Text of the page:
"It makes me so mad to think anybody could hurt a child. I can't comprehend it," says Jessie. She turns to the topic of her sister-in-law. "The longer I knew Tracy, the more I knew that there was something very terribly wrong." Tracy claimed that her daughter, Heather, had von Willebrand's disease, which is treated like hemophilia. The mother and daughter made frequent trips to the hospital and Heather wore an IV port hanging from her arm.
Jessie describes a time when Heather came to her house on crutches, which she wore, according to Tracy, because of fluid in her knees. After just minutes in Jessie's home, Heather put her crutches on the floor and ran off to play with Jessie's children. "I had a very hard time believing most of what Tracy was saying," says Jessie. "[Heather] didn't act that sick. She didn't look that sick. I told my husband that I believed Tracy had Munchausen syndrome by proxy. I was upset because I couldn't stop it. I couldn't prove it to tell anybody."
When Heather was 16 Tracy had another daughter, Elizabeth. But 10 months passed before Jessie would be allowed to see the new baby because, Tracy said, she was sick and needed surgery on her stomach. When she finally did see her, Jessie cried. She says, "She was the most beautiful little girl. She was so tiny. We were just so happy to finally see her. I wanted to take her home. I was very scared. I honestly thought something was going to happen to her. Every time Tracy would tell me something medically was wrong with Elizabeth I would cringe inside. I was outraged. We knew it was happening again."
When she became pregnant with her son, Joseph, Tracy didn't tell anyone, and didn't have the baby in a hospital. She said she feared the Department of Children and Families, which had responded to a report that Elizabeth had a fractured rib. Instead, Tracy delivered Joseph at home in the bathtub by herself. Before long, she was having him tested for von Willebrand's disease and said that he had respiratory problems.
"I knew something had to be done, and if it wasn't done soon, something was going to happen to these children," Jessie recounts. "We started videotaping. We wanted to see if we could catch her doing anything to the kids."
One day, Tracy asked Jessie if she would accompany her to the hospital. Her list of her daughter's ailments was long: vomiting, diarrhea, blood in her stool, a high fever and red blemishes on her body. Jessie remembers, "The doctor said, 'There's nothing wrong with your baby. Take her home.' At that point I was so happy. I was jumping up and down inside. I was finally relieved to know I was right. Tracy didn't want to leave that hospital. She wanted Elizabeth admitted with a feeding tube. And that was when I realized I needed to report her. I didn't
Dr. Reinstein, Tracy's pediatrician, reports, "Elizabeth had symptoms that were caused by something, but the vomiting, the diarrhea, did subside when the mother was not around. I alerted the nursing staff to help me. They provided me with hour-to-hour supervision."
"Once I suspected Munchausen by Proxy, I proceeded to discuss with Social Services," says Dr. Reinstein. "The court granted me a two-week period where I could observe Elizabeth on my own without any interference from family members."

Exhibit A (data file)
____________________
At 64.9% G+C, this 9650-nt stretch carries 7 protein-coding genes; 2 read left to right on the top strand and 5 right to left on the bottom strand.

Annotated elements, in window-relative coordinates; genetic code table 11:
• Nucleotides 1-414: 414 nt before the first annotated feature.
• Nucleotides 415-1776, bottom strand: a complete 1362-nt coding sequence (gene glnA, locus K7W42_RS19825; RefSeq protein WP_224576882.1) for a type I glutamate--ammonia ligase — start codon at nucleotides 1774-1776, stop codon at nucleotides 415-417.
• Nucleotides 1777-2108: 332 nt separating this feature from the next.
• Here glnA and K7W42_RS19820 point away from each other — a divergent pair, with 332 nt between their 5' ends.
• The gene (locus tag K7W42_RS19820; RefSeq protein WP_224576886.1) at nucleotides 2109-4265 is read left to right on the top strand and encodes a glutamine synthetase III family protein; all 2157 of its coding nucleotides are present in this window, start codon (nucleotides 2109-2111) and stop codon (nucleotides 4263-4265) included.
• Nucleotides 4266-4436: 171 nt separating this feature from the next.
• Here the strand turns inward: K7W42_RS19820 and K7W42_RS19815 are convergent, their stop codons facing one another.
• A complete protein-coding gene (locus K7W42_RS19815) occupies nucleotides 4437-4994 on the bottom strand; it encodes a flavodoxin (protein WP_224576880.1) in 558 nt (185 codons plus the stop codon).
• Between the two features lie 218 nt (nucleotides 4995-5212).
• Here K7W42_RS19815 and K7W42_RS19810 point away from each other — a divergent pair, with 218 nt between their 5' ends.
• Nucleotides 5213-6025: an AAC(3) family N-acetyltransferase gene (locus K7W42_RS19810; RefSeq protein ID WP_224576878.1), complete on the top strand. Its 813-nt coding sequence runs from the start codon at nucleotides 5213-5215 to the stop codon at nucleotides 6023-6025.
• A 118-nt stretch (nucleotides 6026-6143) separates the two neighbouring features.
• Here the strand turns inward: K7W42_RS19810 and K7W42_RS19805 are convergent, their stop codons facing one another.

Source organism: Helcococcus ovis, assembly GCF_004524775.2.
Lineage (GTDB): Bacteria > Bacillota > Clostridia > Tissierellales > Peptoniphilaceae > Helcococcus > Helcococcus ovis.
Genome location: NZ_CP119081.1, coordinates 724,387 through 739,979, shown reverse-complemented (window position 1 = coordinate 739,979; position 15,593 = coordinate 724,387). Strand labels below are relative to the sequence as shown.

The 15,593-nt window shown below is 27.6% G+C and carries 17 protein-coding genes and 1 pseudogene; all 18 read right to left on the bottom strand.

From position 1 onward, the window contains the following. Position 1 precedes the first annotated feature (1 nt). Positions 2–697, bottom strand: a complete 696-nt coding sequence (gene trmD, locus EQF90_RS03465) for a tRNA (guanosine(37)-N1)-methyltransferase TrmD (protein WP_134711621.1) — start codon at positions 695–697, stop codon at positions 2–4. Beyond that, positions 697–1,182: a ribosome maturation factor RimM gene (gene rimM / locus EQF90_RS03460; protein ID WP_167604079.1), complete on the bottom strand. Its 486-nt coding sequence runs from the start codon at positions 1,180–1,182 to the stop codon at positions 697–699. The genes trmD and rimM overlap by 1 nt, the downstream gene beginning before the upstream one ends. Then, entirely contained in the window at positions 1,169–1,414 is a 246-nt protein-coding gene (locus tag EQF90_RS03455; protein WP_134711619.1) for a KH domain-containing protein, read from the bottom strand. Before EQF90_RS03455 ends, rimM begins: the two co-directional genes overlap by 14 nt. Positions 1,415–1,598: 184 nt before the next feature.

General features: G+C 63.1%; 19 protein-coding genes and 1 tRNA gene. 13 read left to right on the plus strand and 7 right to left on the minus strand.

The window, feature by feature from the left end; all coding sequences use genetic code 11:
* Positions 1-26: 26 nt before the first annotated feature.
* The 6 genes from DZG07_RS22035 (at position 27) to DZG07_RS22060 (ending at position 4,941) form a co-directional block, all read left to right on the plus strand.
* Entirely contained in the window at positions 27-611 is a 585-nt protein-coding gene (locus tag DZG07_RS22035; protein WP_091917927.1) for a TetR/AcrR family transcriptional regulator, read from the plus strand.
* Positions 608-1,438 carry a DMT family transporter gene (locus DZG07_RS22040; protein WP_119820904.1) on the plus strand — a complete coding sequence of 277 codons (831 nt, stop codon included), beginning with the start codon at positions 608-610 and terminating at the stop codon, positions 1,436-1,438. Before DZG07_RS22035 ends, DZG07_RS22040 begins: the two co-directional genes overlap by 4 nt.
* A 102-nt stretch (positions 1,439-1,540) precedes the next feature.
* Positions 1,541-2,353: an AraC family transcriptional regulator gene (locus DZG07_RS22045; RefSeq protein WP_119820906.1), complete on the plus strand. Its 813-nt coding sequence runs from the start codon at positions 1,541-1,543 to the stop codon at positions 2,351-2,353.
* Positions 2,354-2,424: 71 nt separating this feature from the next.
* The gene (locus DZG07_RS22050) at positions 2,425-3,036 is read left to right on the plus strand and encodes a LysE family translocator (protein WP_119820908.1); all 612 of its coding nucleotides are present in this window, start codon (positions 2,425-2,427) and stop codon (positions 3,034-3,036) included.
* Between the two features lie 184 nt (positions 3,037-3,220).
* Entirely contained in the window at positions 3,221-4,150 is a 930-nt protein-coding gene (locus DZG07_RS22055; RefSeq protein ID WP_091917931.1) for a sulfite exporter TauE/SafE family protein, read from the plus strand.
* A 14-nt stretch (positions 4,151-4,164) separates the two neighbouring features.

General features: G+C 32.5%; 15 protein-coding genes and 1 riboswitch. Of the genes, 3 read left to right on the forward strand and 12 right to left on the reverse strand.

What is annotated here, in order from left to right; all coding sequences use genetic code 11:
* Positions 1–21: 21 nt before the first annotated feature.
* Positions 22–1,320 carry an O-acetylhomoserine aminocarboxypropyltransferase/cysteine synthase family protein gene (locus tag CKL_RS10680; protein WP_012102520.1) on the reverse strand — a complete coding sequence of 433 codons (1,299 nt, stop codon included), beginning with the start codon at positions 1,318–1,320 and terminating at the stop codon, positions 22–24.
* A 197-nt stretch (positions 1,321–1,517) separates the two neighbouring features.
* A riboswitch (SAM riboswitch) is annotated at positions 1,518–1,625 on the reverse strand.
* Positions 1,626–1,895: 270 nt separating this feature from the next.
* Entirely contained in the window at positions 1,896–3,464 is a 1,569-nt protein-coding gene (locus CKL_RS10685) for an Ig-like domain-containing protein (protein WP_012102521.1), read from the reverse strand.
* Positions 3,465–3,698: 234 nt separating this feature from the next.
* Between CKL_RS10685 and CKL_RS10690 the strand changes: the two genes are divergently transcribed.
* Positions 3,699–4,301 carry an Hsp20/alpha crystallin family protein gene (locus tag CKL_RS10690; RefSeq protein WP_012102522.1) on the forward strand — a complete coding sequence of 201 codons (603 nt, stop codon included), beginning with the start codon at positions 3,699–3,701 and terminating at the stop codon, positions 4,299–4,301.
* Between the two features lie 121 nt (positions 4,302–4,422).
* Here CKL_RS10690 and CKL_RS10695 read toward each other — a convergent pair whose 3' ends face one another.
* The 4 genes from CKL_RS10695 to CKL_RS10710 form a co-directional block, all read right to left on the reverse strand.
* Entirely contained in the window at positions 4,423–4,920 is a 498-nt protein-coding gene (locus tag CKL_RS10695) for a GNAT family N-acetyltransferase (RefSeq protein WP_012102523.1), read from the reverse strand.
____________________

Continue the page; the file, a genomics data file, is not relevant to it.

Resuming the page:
"I think that she had thought she had tricked all of us or convinced all of us that she had not done anything wrong," he says. She was convicted of a single count of
Jessie and her husband took custody of Joseph and Elizabeth. "The caseworker handed me Joseph," Jessie says. "I hugged him. I kissed him. I called my husband, and I said, 'I got him. He's home.' And I just waited for Elizabeth to get discharged. She belonged safe and with people who were going to love her and not abuse her."
Heather tells her version of the events of her childhood.
According to Heather, Tracy would make her eat whatever food she gave her, even if Heather had dropped it on the floor. She believes her mother put something in the food to make her sick. "I did get sick after I ate the food," she adds.
Heather remembers that her mother asked why she was crying. Heather asked her about the baby. "She said, '[The child] belongs to my friend.' I said, 'Tell me the truth!' Then she told me the truth. She said, 'It's mine.' I didn't tell anybody. I kept that whole entire secret to myself for years." When she did finally choose to tell someone, Heather told Pam, a close friend of the family, and Pam convinced her to tell Det. Rose.
She agreed to go with Det. Rose to her childhood home. Driving by the property, Det. Rose continues his story, saying "She pointed right to the shed here and said, 'That's where she's buried.' I asked to have Heather come up and see if she could actually pinpoint where the body was buried. I took her by the hand and we walked back there and it was a really emotional moment." He struggles to collect himself before continuing.
"Well, I showed Tracy this map of the property. I said that we were digging in both this area and this area.
"I do love my mom," says Heather, "but I really don't have anything to say about her."
"Do you feel safer knowing that she is away?" asks Dr. Phil.
"Yes, sir," she replies.
"I absolutely hate that you had that experience at that age or any age, and every person in this room and at home right now is absolutely horrified at what took place and what you had to discover and deal with. Do you remember all of the doctor visits that you had to go to, all the hospitalizations, all the things that you went through?"
"Some, I do," says Heather, "Some, I don't."
Dr. Phil asks, "Did you ever say, 'I'm not sick. I'm OK. Leave me alone'?"
"Yeah. A lot of times," she says, adding that Tracy would insist that Heather was sick. "Which wasn't true."